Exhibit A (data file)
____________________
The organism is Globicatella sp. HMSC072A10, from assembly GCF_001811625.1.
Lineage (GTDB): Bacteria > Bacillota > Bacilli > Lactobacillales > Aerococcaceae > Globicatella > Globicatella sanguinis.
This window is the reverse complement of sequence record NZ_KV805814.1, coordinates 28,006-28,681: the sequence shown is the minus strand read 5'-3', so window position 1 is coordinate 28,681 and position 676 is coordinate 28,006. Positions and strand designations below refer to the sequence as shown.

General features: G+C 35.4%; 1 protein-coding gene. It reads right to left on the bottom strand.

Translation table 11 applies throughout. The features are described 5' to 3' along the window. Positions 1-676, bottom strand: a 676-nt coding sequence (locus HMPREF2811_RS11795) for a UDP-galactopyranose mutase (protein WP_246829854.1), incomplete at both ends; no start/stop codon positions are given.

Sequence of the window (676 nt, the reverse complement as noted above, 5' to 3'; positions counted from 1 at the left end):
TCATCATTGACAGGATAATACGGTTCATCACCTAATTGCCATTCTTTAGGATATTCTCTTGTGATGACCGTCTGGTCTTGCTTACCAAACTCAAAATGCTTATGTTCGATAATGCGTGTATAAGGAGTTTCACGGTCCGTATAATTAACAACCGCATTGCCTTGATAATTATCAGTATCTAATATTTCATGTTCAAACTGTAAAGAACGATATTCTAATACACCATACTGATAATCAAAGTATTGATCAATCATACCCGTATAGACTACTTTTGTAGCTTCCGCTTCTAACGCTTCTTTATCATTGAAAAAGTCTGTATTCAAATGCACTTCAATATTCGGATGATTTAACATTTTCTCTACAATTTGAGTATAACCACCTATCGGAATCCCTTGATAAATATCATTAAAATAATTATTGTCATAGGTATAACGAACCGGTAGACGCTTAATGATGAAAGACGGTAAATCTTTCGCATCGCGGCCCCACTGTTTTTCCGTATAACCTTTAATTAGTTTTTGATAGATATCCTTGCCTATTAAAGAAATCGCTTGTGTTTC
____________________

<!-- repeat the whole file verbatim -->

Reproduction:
The organism is Globicatella sp. HMSC072A10, from assembly GCF_001811625.1.
Lineage (GTDB): Bacteria > Bacillota > Bacilli > Lactobacillales > Aerococcaceae > Globicatella > Globicatella sanguinis.
This window is the reverse complement of sequence record NZ_KV805814.1, coordinates 28,006-28,681: the sequence shown is the minus strand read 5'-3', so window position 1 is coordinate 28,681 and position 676 is coordinate 28,006. Positions and strand designations below refer to the sequence as shown.

General features: G+C 35.4%; 1 protein-coding gene. It reads right to left on the bottom strand.

Translation table 11 applies throughout. The features are described 5' to 3' along the window. Positions 1-676, bottom strand: a 676-nt coding sequence (locus HMPREF2811_RS11795) for a UDP-galactopyranose mutase (protein WP_246829854.1), incomplete at both ends; no start/stop codon positions are given.

Sequence of the window (676 nt, the reverse complement as noted above, 5' to 3'; positions counted from 1 at the left end):
TCATCATTGACAGGATAATACGGTTCATCACCTAATTGCCATTCTTTAGGATATTCTCTTGTGATGACCGTCTGGTCTTGCTTACCAAACTCAAAATGCTTATGTTCGATAATGCGTGTATAAGGAGTTTCACGGTCCGTATAATTAACAACCGCATTGCCTTGATAATTATCAGTATCTAATATTTCATGTTCAAACTGTAAAGAACGATATTCTAATACACCATACTGATAATCAAAGTATTGATCAATCATACCCGTATAGACTACTTTTGTAGCTTCCGCTTCTAACGCTTCTTTATCATTGAAAAAGTCTGTATTCAAATGCACTTCAATATTCGGATGATTTAACATTTTCTCTACAATTTGAGTATAACCACCTATCGGAATCCCTTGATAAATATCATTAAAATAATTATTGTCATAGGTATAACGAACCGGTAGACGCTTAATGATGAAAGACGGTAAATCTTTCGCATCGCGGCCCCACTGTTTTTCCGTATAACCTTTAATTAGTTTTTGATAGATATCCTTGCCTATTAAAGAAATCGCTTGTGTTTC